Evangelical Political Activism

Please read this post in its entirety before coming to an opinion. I think many will be offended or upset by my opening paragraph and yet agree with the overall thought conveyed by this post. I look forward to reading your responses.

First, America is not a Christian nation. Yes, individuals came to America fleeing religious persecution, the church was very involved in the early American government, and many of America’s laws reflect a Christian worldview. America is “one nation under God” in the same way that Iraq and North Korea are nations under God; because God is sovereign and rules the nations (Psalm 22:28). God establishes all governing authorities, from Hitler to George W. Bush (Romans 13:1). America, however, is not a Christian nation; it is a nation founded by Christians. The only “Christian” nation in the history of the world was Israel, a nation set apart by God for His glory. America is a nation in rebellion against God. The people of America follow Satan (Ephesians 2:2) and are literally enemies of God (Romans 8:7, Colossians 1:21). As Christians, we must realize this; we must realize that America, from the day of its discovery, has been a nation at war with God.

Second, the answer to this problem is not legislation, laws, or posting the Ten Commandments, regardless of how historical it may be. Listen to the words of Christ when addressing this issue to the Pharisees, “Woe to you, scribes and Pharisees, hypocrites! For you are like whitewashed tombs, which outwardly appear beautiful, but within are full of dead people’s bones and all uncleanness. So you also outwardly appear righteous to others, but within you are full of hypocrisy and lawlessness (Matthew 23:27-28).” Christ was rebuking them because their strict outward obedience was not a reflection of their heart. I Timothy 4:8 addresses the same issue that physical restraint yields only temporary benefits, while true godliness is of eternal value.

How do people find peace with God?

They find peace through the Gospel of Jesus Christ, not through obedience to American law.
If you stop homosexuals from getting married and having sex, is God going to allow them to enter heaven?

No, and Scripture makes this expressly clear. Which begs the question “if this is of no eternal
benefit why do we invest so much time, energy, and money into such vain efforts?”

Do we, as American Evangelicals, care about homosexuals? Do we feel compassion for those who have had an abortion? Read Matthew 12:9-14. Do you look more like the Pharisees or Christ?

If you want to see America change, then you must change Americans. The Ten Commandments are being taken down, prayer is being banned, and “under God” is being taken out of the pledge because American’s are sinners in rebellion against God. The solution is not that we pass laws to enforce state sanctioned piety, but that we share the Gospel; the key to changing people’s actions is changing their hearts. Christ came to seek and save the lost and we should be about that very same business.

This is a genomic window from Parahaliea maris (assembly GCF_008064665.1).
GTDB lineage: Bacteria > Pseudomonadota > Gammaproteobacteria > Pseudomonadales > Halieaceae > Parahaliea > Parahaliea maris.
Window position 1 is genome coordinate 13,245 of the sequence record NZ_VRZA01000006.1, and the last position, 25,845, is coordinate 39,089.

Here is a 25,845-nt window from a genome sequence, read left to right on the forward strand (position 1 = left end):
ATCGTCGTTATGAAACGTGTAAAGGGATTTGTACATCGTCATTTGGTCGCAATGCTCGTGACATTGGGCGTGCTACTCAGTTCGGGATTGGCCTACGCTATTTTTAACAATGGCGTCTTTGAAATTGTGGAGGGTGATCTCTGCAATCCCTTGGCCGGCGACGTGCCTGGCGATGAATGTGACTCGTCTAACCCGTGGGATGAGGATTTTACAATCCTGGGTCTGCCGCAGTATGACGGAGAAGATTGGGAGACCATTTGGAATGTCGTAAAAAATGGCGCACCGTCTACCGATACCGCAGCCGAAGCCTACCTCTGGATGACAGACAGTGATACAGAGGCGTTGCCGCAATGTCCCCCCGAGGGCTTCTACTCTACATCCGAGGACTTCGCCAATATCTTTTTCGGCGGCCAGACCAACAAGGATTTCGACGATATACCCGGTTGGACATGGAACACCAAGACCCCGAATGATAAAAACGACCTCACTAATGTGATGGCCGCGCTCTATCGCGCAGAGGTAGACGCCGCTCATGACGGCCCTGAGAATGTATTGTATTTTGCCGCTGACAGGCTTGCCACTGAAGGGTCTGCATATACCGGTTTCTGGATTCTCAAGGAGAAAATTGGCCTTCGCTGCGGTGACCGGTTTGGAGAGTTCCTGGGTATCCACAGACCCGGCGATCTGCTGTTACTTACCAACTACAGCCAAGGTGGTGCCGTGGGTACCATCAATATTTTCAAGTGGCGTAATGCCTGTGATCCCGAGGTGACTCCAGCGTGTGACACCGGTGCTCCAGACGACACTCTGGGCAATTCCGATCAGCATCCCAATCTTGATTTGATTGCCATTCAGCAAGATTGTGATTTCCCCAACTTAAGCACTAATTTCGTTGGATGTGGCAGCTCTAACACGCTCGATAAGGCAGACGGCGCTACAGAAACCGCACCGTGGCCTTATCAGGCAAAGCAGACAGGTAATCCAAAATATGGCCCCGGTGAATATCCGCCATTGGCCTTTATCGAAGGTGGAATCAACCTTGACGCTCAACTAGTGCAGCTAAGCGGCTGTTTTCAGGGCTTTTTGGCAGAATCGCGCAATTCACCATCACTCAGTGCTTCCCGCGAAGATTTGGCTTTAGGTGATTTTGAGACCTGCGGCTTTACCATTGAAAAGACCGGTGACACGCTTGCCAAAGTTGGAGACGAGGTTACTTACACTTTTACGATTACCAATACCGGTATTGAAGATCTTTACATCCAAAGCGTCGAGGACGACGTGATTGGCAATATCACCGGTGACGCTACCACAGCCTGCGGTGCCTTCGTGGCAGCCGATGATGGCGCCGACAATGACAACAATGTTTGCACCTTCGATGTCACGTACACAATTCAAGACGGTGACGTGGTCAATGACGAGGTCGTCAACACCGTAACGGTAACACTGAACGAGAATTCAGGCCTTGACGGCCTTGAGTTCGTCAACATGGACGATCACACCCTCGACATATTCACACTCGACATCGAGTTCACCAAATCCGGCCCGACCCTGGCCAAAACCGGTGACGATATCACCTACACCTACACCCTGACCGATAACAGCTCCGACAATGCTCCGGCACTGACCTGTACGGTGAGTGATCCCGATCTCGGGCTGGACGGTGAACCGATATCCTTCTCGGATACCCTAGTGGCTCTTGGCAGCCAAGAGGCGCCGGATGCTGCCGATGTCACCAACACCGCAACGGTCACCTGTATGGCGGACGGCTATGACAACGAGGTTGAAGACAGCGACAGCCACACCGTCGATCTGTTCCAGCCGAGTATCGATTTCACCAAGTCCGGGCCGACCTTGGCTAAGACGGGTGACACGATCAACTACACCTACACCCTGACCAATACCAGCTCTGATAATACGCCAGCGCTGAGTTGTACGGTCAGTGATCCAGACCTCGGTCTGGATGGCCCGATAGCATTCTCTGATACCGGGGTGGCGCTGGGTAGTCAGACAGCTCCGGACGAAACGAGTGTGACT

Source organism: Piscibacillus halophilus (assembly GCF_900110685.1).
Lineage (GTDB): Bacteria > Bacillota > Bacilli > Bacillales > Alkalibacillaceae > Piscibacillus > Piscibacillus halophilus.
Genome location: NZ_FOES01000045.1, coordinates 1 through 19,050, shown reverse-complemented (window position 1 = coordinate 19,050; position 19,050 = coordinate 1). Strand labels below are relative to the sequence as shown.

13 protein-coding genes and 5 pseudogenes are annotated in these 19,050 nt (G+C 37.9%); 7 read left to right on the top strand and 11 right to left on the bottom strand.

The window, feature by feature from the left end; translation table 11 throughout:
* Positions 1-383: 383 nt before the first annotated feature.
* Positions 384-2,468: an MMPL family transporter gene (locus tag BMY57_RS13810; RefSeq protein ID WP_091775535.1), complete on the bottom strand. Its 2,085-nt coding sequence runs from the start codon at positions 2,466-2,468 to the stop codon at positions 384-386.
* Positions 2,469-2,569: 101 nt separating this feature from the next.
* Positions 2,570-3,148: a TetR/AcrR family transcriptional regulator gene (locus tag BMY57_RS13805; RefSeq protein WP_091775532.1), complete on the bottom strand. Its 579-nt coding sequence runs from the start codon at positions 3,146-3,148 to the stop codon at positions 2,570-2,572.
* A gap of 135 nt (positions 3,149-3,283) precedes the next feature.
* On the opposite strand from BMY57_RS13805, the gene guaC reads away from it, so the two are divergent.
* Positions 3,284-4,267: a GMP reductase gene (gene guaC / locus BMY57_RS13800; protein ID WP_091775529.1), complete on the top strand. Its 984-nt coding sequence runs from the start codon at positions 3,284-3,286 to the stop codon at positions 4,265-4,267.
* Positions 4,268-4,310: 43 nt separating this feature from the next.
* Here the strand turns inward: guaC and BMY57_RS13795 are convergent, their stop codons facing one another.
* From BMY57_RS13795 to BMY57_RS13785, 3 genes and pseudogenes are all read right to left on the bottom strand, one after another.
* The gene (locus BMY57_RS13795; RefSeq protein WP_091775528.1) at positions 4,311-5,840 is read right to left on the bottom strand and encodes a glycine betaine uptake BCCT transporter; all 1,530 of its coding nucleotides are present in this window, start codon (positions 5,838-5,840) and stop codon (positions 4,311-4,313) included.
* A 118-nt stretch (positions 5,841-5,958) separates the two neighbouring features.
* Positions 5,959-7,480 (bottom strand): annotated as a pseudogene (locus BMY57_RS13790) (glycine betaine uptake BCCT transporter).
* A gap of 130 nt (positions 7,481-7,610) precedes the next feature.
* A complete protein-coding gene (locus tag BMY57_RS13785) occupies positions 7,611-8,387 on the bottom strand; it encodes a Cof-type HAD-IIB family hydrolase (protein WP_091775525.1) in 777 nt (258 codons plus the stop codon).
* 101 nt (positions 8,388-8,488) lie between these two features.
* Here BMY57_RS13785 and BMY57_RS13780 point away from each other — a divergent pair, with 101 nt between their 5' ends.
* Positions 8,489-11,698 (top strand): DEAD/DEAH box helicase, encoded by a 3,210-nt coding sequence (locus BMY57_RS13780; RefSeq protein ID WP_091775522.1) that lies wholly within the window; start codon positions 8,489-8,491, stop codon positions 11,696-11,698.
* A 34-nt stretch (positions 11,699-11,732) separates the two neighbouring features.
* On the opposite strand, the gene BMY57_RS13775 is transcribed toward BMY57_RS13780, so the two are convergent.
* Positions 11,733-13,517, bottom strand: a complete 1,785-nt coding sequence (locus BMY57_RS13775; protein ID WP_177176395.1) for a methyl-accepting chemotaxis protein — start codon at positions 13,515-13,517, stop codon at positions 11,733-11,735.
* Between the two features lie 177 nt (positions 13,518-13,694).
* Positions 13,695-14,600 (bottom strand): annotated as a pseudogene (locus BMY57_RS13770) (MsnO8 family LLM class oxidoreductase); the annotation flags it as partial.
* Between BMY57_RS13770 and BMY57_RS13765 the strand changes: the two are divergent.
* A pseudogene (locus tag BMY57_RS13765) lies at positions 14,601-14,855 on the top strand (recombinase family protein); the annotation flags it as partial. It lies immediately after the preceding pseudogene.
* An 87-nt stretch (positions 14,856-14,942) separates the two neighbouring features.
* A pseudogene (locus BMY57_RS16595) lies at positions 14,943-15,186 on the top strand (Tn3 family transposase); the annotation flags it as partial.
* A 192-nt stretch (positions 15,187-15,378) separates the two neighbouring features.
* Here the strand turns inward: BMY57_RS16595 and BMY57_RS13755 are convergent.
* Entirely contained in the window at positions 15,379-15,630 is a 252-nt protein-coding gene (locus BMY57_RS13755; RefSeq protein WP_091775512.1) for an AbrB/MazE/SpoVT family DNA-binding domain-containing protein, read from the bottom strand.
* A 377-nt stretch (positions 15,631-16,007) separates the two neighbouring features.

3 thoughts on “Evangelical Political Activism

  1. That’s a good post. I’ve asked myself a lot lately “can we legislate morality?”

    Clearly, we can’t change anyones heart with laws.

    We outlaw murder because it’s morally wrong. We want to outlaw homosexuality for the same reasons, right?. It’s slightly different in the homo case because we simply don’t want the laws and precedents that have been on the books for centuries to be re-interpreted to include homo marriage.

    So, where should Christians draw the line with our political activism? The church is called to be the “pillar and support of truth”(1 Tim), and we’re called to be salt and light for the earth. I think we should stand up and vote and give voice to God’s stated position on matters like homosexuality. But, we shouldn’t expect it to save our nation by passing these laws.

    I agree with your solution. And, I also think Christians need to actively voice the Scriptures and Biblical worldview in discussions about laws.

    The problem, as I see it, is that the world sees moral legislation by Christians, but doesn’t see the Gospel being actively lived out by those same Christians. And that is, in part, why they’re so cynical towards us.

  2. I completely agree with your assessment of why the world is cynical toward us and we must continue to live in accordance to a Biblical worldview, which subsequently affects the way we vote and the way in which we address issues in the public forum, however it also means that our lives must be Gospel-saturated. What saddens me most in all of this is that “Christians” seem to care more about saving America than they do about saving Americans.

  3. Yeah. It’s easier to be legalistic than it is to be truly gospel-saturated. That’s why we see polarizing moral legislation pushed from the “right” in politics, and entrenched legalism in our churches. That’s my 2 cents, anyway.

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